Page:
Book review: Mitterrand. A Study in Ambiguity, By Philip Short

A penetrating study of a president that captures his extravagant complexities

John Lichfield
Friday 08 November 2013 20:00 GMT

François Mitterrand was France's last monarch. He was a Socialist monarch, in theory. That was just one of his dazzling array of contradictions. As justice minister in the 1950s, Mitterrand condoned torture during the Algerian war of independence. As a candidate, he championed human values and decried the power of money. As President of the Republic (1981-1995), he connived with state terrorism and maintained a coterie of dubious business friends.

During the 1939-45 war, he was one of the few people to have had private audiences with both Philippe Pétain and Charles de Gaulle. He was decorated for his work for the collaborationist regime in Vichy. He went on to become a courageous Resistance leader. Mitterrand's life (1916-1996) encompassed much of the 20th century. In France, he defined its final decades. He was a father of, inter alia, the Euro, the Channel Tunnel, the French Socialist party, the Louvre pyramid and the post-war revival of the Cannes film festival

His zig-zag political and economic record created, or compounded, many of the problems from which France still suffers. He also dismantled much that was archaic and stultifying and secretive in the France of Charles de Gaulle.And yet, Mitterrand while president maintained two marriages and two families , one official, one clandestine, at the state's expense. He set up his own police dirty-tricks unit within the Elysée palace. He disguised his cancer from the French public for more than a decade.

Philip Short's brilliantly researched and written biography – the first thorough account of Mitterrand's life in English – captures the extravagant complexity of the man. It also, without fanfare, adds much new material. Short has interviewed both of Mitterrand's wives, his "official" wife Danielle before she died two years ago, and the woman with whom he actually lived for three decades, Anne Pingeot.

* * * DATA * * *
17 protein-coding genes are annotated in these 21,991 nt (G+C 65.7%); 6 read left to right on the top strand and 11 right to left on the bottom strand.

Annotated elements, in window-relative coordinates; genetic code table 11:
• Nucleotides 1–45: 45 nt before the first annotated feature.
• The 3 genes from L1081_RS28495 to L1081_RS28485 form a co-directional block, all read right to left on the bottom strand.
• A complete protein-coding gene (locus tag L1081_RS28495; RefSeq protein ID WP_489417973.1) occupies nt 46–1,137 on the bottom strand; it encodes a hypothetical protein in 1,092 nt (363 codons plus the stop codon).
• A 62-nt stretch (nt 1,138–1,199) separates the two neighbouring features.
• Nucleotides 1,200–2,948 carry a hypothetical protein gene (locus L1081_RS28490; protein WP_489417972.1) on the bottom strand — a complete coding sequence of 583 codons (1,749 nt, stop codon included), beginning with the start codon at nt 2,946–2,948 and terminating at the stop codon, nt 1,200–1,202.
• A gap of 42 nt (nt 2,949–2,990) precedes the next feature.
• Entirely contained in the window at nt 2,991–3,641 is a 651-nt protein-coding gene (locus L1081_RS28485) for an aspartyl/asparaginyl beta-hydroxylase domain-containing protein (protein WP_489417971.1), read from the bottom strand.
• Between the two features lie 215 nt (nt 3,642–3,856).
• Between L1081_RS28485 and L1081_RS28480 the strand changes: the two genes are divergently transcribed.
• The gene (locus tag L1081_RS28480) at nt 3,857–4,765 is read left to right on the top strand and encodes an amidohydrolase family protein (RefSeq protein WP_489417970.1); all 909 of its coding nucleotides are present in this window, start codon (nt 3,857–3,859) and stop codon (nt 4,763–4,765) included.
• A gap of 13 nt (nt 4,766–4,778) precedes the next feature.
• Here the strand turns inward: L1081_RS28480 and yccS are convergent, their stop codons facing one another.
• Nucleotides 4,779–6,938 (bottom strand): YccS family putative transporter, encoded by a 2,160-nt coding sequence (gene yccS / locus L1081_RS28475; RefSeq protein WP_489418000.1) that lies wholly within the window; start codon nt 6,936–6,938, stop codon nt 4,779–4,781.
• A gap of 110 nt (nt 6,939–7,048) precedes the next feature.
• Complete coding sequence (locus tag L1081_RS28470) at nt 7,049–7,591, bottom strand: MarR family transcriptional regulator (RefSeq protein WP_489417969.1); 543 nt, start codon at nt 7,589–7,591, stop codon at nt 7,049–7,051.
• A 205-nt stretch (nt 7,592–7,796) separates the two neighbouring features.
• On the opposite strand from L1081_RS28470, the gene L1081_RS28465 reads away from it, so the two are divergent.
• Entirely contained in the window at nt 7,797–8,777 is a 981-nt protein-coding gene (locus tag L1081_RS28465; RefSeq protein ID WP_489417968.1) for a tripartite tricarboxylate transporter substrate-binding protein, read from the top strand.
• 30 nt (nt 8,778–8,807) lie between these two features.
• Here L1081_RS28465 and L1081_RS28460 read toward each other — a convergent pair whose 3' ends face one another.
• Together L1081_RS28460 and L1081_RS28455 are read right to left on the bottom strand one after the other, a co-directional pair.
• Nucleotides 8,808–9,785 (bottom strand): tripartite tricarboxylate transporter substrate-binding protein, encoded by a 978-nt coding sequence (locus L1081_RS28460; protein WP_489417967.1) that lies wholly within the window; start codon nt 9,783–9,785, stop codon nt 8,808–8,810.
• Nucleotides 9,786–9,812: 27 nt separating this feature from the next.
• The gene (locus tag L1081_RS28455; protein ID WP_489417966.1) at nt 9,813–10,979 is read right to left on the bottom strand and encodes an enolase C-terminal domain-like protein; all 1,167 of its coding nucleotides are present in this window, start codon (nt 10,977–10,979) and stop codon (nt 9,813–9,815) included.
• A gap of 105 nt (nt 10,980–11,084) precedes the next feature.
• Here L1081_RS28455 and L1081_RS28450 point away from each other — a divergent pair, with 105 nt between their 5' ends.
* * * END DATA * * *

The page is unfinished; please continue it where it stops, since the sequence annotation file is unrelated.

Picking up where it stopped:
Their insights are scattered throughout the book, bringing alive, without prurience, the sub-plot of Mitterrand's energetic private life. Having two wives did not discourage him from frequent love affairs. Why did either woman put up with it? Pingeot who has rarely spoken publicly before, suggests that the oddity of the arrangement, was part of its joy. "It was 32 years of happiness. And unhappiness!," she said.

Short, a former BBC correspondent in Paris and the author of well-received biographies of Pol Pot and Mao, also turns up much fascinating material from official archives and the voluminous French literature on the Mitterrand years. There are verbatim records of private conversations between the French president and foreign leaders including two British prime ministers, Margaret Thatcher and John Major. Mitterrand's record in foreign affairs, despite a near-criminal lapse in Rwanda in 1994, was largely good. He often stood up to Washington but was described by Henry Kissinger as "a very good ally. The best of all the French presidents." He tussled with "Dear Margaret" over Europe but offered her invaluable support during the Falklands war.

In opposition, Mitterrand fought and screamed against De Gaulle's Fifth Republic which he called "a permanent coup d'état", a vehicle for undemocratic personal power. In office, he was the only other president in the last half century to recreate De Gaulle's monarchical blend of authority and immunity from the banalities and dangers of daily government. Giscard proved too clumsy and too haughty; Chirac too lovably roguish; Sarko too frenetic and self-regarding; Hollande too inert and too chummy. Times have also changed, partly because Mitterrand changed them. By freeing French radio and TV from state control, he ended the semi-democratic paternalism of De Gaulle's France. By keeping his illness and his double marriage secret, he shamed the French media into taking a more challenging and inquisitive view of its subsequent leaders.

Mitterrand mesmerised France because his ambiguities, hypocrisies, loyalties, friendships, passions, betrayals, infidelities and wilful lapses of memory were those of an entire generation of French men and women. Since then France has become simpler; or perhaps more complicated in a different way.

No politician could now hope to get away with a semi-detached Mitterrand presidency (or a second family). And yet none of his successors have managed to redefine the office. Mitterrand was the last French monarch but France has yet to abolish the monarchy.

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